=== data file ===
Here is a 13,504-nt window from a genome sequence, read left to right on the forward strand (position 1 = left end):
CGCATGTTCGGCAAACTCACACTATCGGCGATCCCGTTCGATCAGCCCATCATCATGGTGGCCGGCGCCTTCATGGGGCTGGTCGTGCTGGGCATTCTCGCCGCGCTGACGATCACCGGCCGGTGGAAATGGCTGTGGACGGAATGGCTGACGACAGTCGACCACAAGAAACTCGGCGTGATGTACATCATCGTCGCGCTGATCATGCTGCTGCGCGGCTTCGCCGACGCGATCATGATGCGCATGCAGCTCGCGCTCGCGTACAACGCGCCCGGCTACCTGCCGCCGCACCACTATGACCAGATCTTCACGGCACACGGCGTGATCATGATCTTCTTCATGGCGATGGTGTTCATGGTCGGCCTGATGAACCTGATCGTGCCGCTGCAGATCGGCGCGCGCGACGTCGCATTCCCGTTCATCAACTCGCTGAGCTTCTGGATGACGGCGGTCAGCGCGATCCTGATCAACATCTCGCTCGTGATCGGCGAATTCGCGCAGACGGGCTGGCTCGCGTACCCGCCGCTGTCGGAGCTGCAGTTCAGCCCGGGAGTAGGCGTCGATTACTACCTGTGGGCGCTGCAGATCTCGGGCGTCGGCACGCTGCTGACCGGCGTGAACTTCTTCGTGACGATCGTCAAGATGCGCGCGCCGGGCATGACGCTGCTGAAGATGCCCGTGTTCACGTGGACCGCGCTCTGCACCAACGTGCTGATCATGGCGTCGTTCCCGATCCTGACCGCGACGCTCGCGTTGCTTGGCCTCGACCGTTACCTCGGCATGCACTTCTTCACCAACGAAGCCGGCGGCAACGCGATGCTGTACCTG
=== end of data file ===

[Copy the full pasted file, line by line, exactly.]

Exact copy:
Here is a 13,504-nt window from a genome sequence, read left to right on the forward strand (position 1 = left end):
CGCATGTTCGGCAAACTCACACTATCGGCGATCCCGTTCGATCAGCCCATCATCATGGTGGCCGGCGCCTTCATGGGGCTGGTCGTGCTGGGCATTCTCGCCGCGCTGACGATCACCGGCCGGTGGAAATGGCTGTGGACGGAATGGCTGACGACAGTCGACCACAAGAAACTCGGCGTGATGTACATCATCGTCGCGCTGATCATGCTGCTGCGCGGCTTCGCCGACGCGATCATGATGCGCATGCAGCTCGCGCTCGCGTACAACGCGCCCGGCTACCTGCCGCCGCACCACTATGACCAGATCTTCACGGCACACGGCGTGATCATGATCTTCTTCATGGCGATGGTGTTCATGGTCGGCCTGATGAACCTGATCGTGCCGCTGCAGATCGGCGCGCGCGACGTCGCATTCCCGTTCATCAACTCGCTGAGCTTCTGGATGACGGCGGTCAGCGCGATCCTGATCAACATCTCGCTCGTGATCGGCGAATTCGCGCAGACGGGCTGGCTCGCGTACCCGCCGCTGTCGGAGCTGCAGTTCAGCCCGGGAGTAGGCGTCGATTACTACCTGTGGGCGCTGCAGATCTCGGGCGTCGGCACGCTGCTGACCGGCGTGAACTTCTTCGTGACGATCGTCAAGATGCGCGCGCCGGGCATGACGCTGCTGAAGATGCCCGTGTTCACGTGGACCGCGCTCTGCACCAACGTGCTGATCATGGCGTCGTTCCCGATCCTGACCGCGACGCTCGCGTTGCTTGGCCTCGACCGTTACCTCGGCATGCACTTCTTCACCAACGAAGCCGGCGGCAACGCGATGCTGTACCTG